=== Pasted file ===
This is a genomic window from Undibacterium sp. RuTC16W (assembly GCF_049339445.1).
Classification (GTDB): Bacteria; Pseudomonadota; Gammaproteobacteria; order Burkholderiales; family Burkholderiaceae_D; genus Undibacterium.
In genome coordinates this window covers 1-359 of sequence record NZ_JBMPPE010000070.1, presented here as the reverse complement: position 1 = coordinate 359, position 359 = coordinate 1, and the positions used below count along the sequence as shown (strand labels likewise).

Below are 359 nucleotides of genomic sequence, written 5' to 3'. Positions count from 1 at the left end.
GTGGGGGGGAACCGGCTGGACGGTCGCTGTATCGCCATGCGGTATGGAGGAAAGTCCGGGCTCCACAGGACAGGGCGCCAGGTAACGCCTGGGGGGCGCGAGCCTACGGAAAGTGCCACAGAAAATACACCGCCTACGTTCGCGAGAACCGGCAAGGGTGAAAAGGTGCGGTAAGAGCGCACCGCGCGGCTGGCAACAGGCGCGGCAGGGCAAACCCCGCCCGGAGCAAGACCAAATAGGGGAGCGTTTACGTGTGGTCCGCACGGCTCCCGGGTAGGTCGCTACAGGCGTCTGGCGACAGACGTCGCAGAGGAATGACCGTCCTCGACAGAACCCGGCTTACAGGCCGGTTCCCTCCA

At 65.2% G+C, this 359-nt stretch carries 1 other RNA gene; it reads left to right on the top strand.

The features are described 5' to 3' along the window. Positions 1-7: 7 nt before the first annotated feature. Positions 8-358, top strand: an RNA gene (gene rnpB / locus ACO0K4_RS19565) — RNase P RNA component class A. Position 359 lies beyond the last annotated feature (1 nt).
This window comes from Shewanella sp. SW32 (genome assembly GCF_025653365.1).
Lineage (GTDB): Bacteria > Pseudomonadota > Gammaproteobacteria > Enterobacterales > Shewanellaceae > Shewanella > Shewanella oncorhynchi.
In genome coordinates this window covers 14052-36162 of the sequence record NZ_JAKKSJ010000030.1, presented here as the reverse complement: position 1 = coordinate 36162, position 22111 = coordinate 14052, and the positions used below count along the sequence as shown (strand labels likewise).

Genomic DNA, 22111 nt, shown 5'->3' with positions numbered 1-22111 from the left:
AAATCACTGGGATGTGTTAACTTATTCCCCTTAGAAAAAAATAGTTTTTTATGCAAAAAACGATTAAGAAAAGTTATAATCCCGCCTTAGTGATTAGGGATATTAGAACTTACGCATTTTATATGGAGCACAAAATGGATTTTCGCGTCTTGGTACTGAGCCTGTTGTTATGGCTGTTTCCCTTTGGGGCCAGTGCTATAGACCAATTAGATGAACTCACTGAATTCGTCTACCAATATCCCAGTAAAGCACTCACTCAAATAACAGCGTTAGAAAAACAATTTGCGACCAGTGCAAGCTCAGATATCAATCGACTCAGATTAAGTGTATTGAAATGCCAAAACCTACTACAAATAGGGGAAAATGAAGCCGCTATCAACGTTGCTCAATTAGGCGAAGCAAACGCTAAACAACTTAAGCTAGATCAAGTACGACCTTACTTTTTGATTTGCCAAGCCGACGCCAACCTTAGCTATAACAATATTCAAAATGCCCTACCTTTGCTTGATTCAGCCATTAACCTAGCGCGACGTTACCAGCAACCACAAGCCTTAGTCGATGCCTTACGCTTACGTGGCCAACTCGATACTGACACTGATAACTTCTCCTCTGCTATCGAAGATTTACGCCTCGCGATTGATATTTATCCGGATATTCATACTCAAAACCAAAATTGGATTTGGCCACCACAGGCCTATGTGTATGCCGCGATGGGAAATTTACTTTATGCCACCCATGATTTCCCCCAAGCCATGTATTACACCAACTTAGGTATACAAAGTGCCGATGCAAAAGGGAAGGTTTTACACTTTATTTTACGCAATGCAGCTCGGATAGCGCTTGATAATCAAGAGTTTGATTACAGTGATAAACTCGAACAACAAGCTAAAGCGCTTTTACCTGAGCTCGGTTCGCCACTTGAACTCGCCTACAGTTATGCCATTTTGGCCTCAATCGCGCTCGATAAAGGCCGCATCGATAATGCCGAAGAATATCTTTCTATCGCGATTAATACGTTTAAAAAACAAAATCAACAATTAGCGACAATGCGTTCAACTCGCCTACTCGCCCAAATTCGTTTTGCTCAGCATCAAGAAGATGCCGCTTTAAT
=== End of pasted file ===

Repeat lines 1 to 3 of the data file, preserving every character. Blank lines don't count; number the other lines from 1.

This is a genomic window from Undibacterium sp. RuTC16W (assembly GCF_049339445.1).
Classification (GTDB): Bacteria; Pseudomonadota; Gammaproteobacteria; order Burkholderiales; family Burkholderiaceae_D; genus Undibacterium.
In genome coordinates this window covers 1-359 of sequence record NZ_JBMPPE010000070.1, presented here as the reverse complement: position 1 = coordinate 359, position 359 = coordinate 1, and the positions used below count along the sequence as shown (strand labels likewise).